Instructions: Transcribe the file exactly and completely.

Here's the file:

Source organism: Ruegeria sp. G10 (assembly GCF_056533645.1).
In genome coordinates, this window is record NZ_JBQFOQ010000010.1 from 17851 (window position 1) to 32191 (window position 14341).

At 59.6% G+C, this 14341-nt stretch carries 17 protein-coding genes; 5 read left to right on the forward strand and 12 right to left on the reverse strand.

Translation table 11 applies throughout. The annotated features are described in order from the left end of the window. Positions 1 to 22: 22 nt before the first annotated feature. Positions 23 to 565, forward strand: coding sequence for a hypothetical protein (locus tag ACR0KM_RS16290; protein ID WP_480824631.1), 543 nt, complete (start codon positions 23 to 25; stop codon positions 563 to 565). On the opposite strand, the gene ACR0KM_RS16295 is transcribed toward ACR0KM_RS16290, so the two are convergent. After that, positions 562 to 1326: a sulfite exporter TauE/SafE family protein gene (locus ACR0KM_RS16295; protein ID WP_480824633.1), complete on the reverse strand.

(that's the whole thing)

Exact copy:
Source organism: Ruegeria sp. G10 (assembly GCF_056533645.1).
In genome coordinates, this window is record NZ_JBQFOQ010000010.1 from 17851 (window position 1) to 32191 (window position 14341).

At 59.6% G+C, this 14341-nt stretch carries 17 protein-coding genes; 5 read left to right on the forward strand and 12 right to left on the reverse strand.

Translation table 11 applies throughout. The annotated features are described in order from the left end of the window. Positions 1 to 22: 22 nt before the first annotated feature. Positions 23 to 565, forward strand: coding sequence for a hypothetical protein (locus tag ACR0KM_RS16290; protein ID WP_480824631.1), 543 nt, complete (start codon positions 23 to 25; stop codon positions 563 to 565). On the opposite strand, the gene ACR0KM_RS16295 is transcribed toward ACR0KM_RS16290, so the two are convergent. After that, positions 562 to 1326: a sulfite exporter TauE/SafE family protein gene (locus ACR0KM_RS16295; protein ID WP_480824633.1), complete on the reverse strand.